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For Immediate Release: August 13, 2009

NW: Questions about asparagus as cancer fighter, farro, beer and weight gain

Week of September 21, 2009
Contact: Alice Bender, (202) 328-7744

Nutrition Wise
Karen Collins, MS, RD, CDN
American Institute for Cancer Research

Q: I’ve read that asparagus can fight cancer: Is that true?

A: You may have read a story circulating on the Internet that suggests a daily dose of pureed asparagus can cure cancer. That story has no support in peer-reviewed research journals, and I’ve been unable to find any information on prior publications or background on the expert source of the story. On the other hand, asparagus certainly has value as one part of a plant-based diet that reduces cancer risk. It’s a good source of folate (a B vitamin essential to maintain healthy DNA) and vitamins C and A, as well as antioxidant compounds like glutathione and rutin. Asparagus is low in calories (as long as you don’t smother it in high-fat cheese sauce or butter), so like most other vegetables, it can help to satisfy hunger while promoting a healthy weight, which research now says has major impact on reducing risk of several common cancers.

Q: I’ve heard that farro is a super-nutritious whole grain, but can’t find it in my grocery store. Does it go by another name?

A: Farro is also called emmer. It’s an ancient strain of wheat from the Middle East that became popular in Italy and is now gaining popularity throughout the world. In the United States, farro is usually sold in a form called semi-pearled (sometimes labeled semiperlato), indicating some of the bran layer has been removed to allow faster cooking. Still highly nutritious, it cooks in 20 to 25 minutes. The completely whole grain farro needs to be soaked in water overnight and then cooked for 30 to 45 minutes. Farro’s chewy texture and hearty, nutty flavor are traditionally favored for use in soups and stews, but it can also be great as a side dish, as a meatless main dish mixed with beans or as a change from rice dishes. Farro’s nutritional value is similar to other wheat grains like spelt and wheat berries; it’s slightly higher in fiber and protein than barley and brown rice, and not quite as high-protein as quinoa. Unfortunately, it’s no bargain and usually sold only at specialty stores and over the Internet for three to four times the cost of brown rice. But if you want to add variety to meatless or plant-based meals, you might divert money formerly spent on high-fat meat to grains like this.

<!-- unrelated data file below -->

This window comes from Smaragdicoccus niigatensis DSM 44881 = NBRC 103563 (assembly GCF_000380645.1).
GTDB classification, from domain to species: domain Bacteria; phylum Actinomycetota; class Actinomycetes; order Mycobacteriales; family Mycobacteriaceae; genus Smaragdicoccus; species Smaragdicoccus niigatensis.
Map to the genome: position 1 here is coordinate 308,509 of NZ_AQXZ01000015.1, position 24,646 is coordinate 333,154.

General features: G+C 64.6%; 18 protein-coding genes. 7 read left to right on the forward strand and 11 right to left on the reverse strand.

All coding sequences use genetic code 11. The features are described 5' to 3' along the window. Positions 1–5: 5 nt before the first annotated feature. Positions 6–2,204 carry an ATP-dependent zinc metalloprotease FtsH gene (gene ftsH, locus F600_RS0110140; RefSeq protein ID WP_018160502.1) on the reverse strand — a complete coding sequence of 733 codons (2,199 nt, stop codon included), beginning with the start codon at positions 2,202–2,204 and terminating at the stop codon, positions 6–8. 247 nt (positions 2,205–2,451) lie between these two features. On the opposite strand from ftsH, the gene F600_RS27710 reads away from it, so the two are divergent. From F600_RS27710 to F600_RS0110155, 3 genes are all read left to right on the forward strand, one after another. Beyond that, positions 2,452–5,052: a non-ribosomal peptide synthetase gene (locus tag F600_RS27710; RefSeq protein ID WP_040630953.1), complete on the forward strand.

Q: I only drink beer two nights a week but can that be causing my weight gain?

A: When looking for eating habits that can lead to weight gain, it’s usually best to look at what you eat and drink on a daily basis, but once or twice weekly treats can have an impact if they’re really high-calorie. How many beers do you drink on each of those twice weekly beer-drinking nights? If you have one or two 12-ounce beers, that totals 300 to 600 calories weekly. That could be responsible for slow creeping weight gain (less than a pound a month), but is unlikely to be responsible for a more rapid gain.

However, larger amounts even twice a week certainly could produce larger weight gain. For example, if each of those nights you have five 12-ounce beers (or one 60-ounce pitcher), that’s enough calories to produce nearly a half-pound of extra body fat each week. If those beers are accompanied by snacks like chips, nachos, pizza or chicken wings, your evening can easily add from a few hundred to a thousand extra calories – then those beer-drinking nights could make you gain a few pounds every month.


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